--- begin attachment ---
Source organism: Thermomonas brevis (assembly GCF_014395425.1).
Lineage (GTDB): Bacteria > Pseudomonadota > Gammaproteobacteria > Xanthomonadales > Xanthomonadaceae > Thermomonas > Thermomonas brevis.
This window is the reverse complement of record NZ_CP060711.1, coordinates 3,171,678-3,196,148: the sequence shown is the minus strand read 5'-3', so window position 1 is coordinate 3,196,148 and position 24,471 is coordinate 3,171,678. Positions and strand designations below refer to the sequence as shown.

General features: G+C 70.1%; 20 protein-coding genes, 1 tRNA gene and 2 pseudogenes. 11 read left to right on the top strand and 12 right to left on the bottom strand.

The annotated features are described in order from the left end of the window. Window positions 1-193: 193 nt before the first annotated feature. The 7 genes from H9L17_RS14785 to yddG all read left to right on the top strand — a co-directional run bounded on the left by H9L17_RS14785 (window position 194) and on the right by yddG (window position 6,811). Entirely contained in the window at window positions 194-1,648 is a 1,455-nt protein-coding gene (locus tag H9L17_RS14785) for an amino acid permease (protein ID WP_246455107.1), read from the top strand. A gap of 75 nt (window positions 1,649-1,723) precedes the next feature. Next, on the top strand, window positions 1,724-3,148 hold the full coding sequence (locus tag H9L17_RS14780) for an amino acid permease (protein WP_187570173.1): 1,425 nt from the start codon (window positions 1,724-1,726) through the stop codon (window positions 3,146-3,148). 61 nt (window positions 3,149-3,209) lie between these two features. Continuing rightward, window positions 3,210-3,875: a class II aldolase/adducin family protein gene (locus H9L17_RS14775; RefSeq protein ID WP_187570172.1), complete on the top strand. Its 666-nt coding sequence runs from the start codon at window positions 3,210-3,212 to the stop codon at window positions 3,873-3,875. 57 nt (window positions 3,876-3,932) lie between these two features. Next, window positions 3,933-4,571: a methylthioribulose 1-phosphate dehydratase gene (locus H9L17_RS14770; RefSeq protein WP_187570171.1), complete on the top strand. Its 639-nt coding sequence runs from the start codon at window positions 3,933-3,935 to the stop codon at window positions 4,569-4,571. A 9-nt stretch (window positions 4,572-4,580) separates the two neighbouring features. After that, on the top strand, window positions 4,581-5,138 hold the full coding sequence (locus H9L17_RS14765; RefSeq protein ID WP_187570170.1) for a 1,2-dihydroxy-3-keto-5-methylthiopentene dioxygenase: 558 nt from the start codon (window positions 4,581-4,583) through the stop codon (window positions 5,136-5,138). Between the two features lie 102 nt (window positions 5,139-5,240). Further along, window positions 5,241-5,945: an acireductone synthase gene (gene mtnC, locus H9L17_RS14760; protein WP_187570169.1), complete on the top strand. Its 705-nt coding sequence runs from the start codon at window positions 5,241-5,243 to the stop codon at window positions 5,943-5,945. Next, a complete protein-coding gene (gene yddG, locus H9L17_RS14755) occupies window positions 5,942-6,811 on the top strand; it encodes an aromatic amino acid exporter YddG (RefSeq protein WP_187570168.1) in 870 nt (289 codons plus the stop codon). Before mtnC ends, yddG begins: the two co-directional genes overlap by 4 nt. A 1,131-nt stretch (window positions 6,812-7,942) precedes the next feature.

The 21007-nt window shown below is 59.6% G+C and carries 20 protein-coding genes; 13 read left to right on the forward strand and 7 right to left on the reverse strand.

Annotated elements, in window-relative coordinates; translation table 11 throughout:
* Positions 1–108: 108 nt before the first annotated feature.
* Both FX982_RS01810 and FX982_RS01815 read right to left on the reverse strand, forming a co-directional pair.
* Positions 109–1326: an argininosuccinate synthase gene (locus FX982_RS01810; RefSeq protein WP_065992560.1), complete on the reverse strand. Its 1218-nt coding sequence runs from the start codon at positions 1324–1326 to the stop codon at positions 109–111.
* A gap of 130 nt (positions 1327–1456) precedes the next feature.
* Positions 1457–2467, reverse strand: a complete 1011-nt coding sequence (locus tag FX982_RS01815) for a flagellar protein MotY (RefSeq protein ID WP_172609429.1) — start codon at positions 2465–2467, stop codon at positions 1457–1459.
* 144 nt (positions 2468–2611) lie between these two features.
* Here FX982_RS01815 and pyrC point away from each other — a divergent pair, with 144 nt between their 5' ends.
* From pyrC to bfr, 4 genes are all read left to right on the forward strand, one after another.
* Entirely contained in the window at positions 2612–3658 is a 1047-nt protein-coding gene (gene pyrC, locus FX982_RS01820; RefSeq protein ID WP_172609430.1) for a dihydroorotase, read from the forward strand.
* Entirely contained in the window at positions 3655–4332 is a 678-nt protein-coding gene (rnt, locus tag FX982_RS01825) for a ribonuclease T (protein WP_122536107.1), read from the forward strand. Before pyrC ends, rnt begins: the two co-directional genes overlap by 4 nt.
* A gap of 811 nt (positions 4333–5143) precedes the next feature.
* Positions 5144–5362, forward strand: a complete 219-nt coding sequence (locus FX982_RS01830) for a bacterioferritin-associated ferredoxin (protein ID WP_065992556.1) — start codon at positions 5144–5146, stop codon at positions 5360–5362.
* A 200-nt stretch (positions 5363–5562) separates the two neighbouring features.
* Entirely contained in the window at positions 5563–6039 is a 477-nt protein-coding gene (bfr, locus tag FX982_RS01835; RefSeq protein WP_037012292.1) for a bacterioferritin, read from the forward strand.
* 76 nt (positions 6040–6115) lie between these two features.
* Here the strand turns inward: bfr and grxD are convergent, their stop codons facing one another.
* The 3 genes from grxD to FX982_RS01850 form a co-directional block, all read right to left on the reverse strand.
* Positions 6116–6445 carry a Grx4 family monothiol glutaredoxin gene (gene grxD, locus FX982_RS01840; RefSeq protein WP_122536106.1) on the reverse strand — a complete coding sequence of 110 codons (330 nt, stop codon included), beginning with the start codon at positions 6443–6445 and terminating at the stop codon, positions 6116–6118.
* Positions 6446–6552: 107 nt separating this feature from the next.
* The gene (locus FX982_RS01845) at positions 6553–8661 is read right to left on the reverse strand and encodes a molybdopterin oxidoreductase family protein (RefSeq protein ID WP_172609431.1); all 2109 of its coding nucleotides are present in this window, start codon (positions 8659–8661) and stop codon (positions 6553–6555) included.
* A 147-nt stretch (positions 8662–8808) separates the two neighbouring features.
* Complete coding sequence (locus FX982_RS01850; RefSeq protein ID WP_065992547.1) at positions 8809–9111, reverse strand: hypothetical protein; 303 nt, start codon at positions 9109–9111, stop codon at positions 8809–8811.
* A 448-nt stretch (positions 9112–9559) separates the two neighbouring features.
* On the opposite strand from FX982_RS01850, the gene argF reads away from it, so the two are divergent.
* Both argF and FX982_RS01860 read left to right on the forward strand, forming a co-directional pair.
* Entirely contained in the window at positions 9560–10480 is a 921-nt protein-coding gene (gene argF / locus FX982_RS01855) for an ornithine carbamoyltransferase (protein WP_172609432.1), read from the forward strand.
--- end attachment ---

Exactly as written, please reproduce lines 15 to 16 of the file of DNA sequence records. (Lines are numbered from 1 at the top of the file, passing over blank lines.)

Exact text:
* From pyrC to bfr, 4 genes are all read left to right on the forward strand, one after another.
* Entirely contained in the window at positions 2612–3658 is a 1047-nt protein-coding gene (gene pyrC, locus FX982_RS01820; RefSeq protein ID WP_172609430.1) for a dihydroorotase, read from the forward strand.